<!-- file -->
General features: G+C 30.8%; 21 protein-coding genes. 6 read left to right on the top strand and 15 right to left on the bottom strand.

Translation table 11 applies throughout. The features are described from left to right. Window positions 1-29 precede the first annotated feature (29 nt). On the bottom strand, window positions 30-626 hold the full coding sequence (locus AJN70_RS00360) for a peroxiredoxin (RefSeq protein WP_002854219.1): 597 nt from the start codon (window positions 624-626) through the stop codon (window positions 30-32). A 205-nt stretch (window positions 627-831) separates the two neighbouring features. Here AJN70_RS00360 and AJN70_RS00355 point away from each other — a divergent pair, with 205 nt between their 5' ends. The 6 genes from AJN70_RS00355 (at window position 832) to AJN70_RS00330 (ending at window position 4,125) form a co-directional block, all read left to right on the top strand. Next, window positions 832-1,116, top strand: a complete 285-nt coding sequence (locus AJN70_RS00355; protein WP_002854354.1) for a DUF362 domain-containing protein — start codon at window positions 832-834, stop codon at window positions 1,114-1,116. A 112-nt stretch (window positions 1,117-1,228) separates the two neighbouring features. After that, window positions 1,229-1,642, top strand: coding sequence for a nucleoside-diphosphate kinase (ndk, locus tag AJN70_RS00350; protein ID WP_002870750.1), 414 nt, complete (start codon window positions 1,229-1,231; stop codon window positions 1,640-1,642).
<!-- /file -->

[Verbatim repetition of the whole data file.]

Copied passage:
General features: G+C 30.8%; 21 protein-coding genes. 6 read left to right on the top strand and 15 right to left on the bottom strand.

Translation table 11 applies throughout. The features are described from left to right. Window positions 1-29 precede the first annotated feature (29 nt). On the bottom strand, window positions 30-626 hold the full coding sequence (locus AJN70_RS00360) for a peroxiredoxin (RefSeq protein WP_002854219.1): 597 nt from the start codon (window positions 624-626) through the stop codon (window positions 30-32). A 205-nt stretch (window positions 627-831) separates the two neighbouring features. Here AJN70_RS00360 and AJN70_RS00355 point away from each other — a divergent pair, with 205 nt between their 5' ends. The 6 genes from AJN70_RS00355 (at window position 832) to AJN70_RS00330 (ending at window position 4,125) form a co-directional block, all read left to right on the top strand. Next, window positions 832-1,116, top strand: a complete 285-nt coding sequence (locus AJN70_RS00355; protein WP_002854354.1) for a DUF362 domain-containing protein — start codon at window positions 832-834, stop codon at window positions 1,114-1,116. A 112-nt stretch (window positions 1,117-1,228) separates the two neighbouring features. After that, window positions 1,229-1,642, top strand: coding sequence for a nucleoside-diphosphate kinase (ndk, locus tag AJN70_RS00350; protein ID WP_002870750.1), 414 nt, complete (start codon window positions 1,229-1,231; stop codon window positions 1,640-1,642).